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NY-19 candidates oppose TPP but differ on Fastrack Trade authority

October 26, 2016

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[Ariél Zangla | October 25, 2016 | Daily Freeman]

WOODSTOCK, N.Y. >> Congressional candidates John Faso and Zephyr Teachout fielded a wide-range of questions that covered topics from the Trans-Pacific Partnership trade deal to the proposed Hudson River anchorages during a debate Monday, but also managed to reiterate their oft-repeated criticisms of one another.

The candidates for the 19th Congressional District met at the Woodstock Playhouse for a debate hosted by Time Warner Cable News. During the hour-long debate, Faso, a Republican, and Teachout, a Democrat, hit on their major platform points while discussing topics that included the Trans-Pacific Partnership, regulation of the financial services industry, property taxes, Hudson River anchorages, and infrastructure.

On some points, such as the water contamination issue in Hoosick Falls, N.Y., and Petersburgh, N.Y., both candidates felt the companies responsible should be made to clean up the problem and that there should be monitoring of residents’ health going forward.

On many topics, though, the candidates who are seeking to replace U.S. Rep. Chris Gibson, R-Kinderhook, diverged in opinion.

While both candidates said they oppose the Trans-Pacific Partnership, they disagreed on whether a president should be given “fast-track” authority to negotiate new trade deals. Faso said such authority is critical to any president and is “the only way we can actually conduct trade negotiations in a reasonable way,” while Teachout said fast-track overturns a basic constitutional premise and gives the president too much power and “enables these deals which offshore jobs.”

“I think that Ms. Teachout, again, fails to understand the lessons of history,” Faso said in response to his opponent’s position. He said it is vitally important to American companies that they be able to export their products. Faso said Teachout places the blame for loss of American manufacturing on trade, but many experts have said it is due to automation and productivity.

Teachout said anyone traveling through local communities can see devastation that is the result of the loss of manufacturing.

“And there are political elites who believe the trade deals of the last 30 years have helped Americans,” Teachout said. “Some of those political elites are big, big donors to my opponent.” 

Throughout the debate, Faso and Teachout traded jabs while fielding the moderators’ questions.

Faso has repeatedly characterized Teachout as a carpetbagger whose ideas are unrealistic and out of touch with the 19th Congressional District, while Teachout has repeatedly characterized Faso as a career politician and lobbyist who is beholden to his campaign donors. 

Faso, a former state assemblyman, has lived in the district for decades, while Teachout, a law professor at Fordham University, moved there just before launching her campaign. Her name is not unfamiliar to district residents, though, thanks to her Democratic primary election challenge to Democratic Gov. Andrew Cuomo in 2014.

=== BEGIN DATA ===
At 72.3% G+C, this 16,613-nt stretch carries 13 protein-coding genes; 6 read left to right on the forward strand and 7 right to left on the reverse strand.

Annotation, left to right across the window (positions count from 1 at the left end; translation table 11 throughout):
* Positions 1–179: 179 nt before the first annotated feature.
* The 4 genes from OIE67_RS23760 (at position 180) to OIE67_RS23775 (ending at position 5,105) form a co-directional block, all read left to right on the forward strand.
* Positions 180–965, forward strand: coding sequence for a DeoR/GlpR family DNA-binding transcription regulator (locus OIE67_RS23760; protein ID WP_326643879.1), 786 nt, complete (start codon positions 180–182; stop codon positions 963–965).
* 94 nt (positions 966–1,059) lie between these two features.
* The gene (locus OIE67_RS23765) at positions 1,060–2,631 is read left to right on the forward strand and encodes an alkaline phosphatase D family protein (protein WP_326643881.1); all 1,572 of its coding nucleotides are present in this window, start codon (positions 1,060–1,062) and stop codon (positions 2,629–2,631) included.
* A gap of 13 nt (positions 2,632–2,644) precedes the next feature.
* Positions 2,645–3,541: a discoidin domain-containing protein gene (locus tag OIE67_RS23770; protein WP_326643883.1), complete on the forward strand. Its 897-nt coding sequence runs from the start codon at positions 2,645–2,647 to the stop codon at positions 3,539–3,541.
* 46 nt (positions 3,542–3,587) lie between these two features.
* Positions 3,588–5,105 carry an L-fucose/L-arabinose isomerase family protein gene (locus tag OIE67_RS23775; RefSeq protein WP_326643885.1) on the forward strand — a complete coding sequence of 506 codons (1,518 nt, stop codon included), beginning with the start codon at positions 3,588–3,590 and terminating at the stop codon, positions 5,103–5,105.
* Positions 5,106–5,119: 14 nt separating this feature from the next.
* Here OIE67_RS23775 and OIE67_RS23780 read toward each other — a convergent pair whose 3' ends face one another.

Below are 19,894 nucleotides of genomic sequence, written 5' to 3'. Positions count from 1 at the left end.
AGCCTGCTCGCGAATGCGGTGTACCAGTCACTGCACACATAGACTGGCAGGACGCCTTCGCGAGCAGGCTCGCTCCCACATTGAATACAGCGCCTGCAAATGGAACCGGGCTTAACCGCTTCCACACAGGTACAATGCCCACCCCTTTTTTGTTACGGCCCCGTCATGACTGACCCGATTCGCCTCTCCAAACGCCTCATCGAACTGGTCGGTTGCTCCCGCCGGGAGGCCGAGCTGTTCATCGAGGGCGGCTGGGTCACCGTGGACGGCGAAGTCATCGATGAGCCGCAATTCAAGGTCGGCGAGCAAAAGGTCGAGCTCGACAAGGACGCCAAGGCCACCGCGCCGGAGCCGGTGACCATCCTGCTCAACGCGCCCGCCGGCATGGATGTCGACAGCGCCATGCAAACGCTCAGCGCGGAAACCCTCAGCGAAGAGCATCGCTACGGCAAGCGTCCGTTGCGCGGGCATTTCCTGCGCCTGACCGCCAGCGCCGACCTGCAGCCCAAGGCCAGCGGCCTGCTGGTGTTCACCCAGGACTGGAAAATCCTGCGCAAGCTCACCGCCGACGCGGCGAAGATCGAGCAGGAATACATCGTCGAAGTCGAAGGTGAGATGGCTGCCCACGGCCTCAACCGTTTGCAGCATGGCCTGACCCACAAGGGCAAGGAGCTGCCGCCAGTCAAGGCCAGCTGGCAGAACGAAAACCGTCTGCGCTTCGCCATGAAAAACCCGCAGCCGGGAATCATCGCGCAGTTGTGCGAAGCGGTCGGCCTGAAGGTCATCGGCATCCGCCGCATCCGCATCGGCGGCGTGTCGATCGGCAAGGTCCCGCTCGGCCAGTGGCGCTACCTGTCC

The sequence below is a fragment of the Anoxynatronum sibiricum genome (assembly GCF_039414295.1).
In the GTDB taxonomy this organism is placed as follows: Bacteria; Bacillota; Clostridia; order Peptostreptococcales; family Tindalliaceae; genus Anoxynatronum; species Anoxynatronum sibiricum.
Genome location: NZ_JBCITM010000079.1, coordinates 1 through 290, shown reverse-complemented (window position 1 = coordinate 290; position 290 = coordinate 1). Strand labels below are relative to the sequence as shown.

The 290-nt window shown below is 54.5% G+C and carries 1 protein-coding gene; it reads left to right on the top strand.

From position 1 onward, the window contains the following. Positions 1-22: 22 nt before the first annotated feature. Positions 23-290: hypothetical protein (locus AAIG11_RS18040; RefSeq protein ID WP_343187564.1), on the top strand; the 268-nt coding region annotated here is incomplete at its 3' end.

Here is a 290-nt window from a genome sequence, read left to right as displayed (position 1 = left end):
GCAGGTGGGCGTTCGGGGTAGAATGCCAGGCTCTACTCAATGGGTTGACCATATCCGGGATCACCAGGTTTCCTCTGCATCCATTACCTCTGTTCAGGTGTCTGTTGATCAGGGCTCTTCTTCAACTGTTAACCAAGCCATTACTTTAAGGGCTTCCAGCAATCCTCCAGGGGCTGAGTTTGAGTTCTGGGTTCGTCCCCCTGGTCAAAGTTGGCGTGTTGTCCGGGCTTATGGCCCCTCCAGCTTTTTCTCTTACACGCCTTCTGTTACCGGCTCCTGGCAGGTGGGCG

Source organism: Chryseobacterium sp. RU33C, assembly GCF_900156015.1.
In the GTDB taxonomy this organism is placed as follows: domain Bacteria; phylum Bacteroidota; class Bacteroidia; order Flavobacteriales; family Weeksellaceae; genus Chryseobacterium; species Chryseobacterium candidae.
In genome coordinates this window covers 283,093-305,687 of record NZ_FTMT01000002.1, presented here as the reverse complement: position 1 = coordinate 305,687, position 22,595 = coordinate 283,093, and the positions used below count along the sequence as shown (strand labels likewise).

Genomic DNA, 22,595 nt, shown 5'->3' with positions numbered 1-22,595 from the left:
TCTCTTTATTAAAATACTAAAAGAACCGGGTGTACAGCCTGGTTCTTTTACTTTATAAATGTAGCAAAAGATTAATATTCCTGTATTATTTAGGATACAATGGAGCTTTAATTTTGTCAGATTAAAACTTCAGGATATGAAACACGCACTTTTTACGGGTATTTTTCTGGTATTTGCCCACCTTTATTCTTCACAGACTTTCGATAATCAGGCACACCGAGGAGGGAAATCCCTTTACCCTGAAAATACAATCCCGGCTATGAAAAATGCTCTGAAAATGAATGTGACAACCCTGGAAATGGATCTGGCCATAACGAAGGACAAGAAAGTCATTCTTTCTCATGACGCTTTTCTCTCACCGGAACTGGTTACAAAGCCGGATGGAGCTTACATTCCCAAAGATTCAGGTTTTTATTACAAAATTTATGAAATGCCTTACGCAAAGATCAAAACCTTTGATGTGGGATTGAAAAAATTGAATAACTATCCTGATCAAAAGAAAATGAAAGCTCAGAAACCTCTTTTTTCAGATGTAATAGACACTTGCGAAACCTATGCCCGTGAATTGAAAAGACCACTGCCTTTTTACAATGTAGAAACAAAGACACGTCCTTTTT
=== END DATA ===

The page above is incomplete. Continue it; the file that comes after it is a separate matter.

Faso has also unsuccessfully run for governor in 2006, when he was defeated by Eliot Spitzer, and state comptroller in 2002, when he was defeated by Alan Hevesi.

Teachout, as she has said previously, promised to be an independent voice in Congress who could not be bought.

Faso said he is motivated by a defense of the Constitution, of the rule of law, of limited government and of free enterprise.

On the issue of property taxes, Teachout said the state tax cap does not go far enough to relieve the burden on taxpayers, but also takes away local control.

Faso said he favors a plan in which the state would no longer impose its Medicaid costs on New York’s counties and New York City, which would reduce the local tax burden. 

Perhaps the most telling questions of the evening were posed by the candidates themselves. 

Teachout asked Faso if he agreed with presidential candidate Donald Trump that the next Supreme Court justices should roll back the landmark Roe v. Wade decision on abortion.

“I think Roe v. Wade is the law of the land,” Faso said. “It is something that, if I am honored to be elected, I’ve sworn to uphold the law of the land.” He added, though, that he does not support taxpayer funding for abortions. 

In his question to Teachout, Faso said there are many historic sites and parks in the district and he asked which was her favorite. 

“By far my favorite, it’s a place I go very often, is the Dover Stone Church,” Teachout said. She added that if Faso had never been, he should go because it is “heaven.” 

The full debate can be viewed online at http://bit.ly/2epzf78

The two candidates will debate again beginning at 7 p.m., Thursday at Congregation Emanuel, 243 Albany Ave., in the city of Kingston.

The 19th Congressional District includes all of Ulster, Greene and Columbia counties, most of Dutchess County and some or all of seven other counties.


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  • Fast track authority comes down to Congress in effect handing a blank check to the executive branch to legislate, yes negotiate legislation on an undefined open ended spectrum of issues in collusion with foreign powers, the end product being a giant stew of legalese presented for an up or down vote, no amendments or changes, no scope limit on what belongs in the deal and what is off limits. The result is not a treaty – no 2/3 of the Senate required, plus the entire process is a huge separation of powers problem because of the undefined scope. If the deal itself is full of ISDS, that alone is a constitutional deal breaker.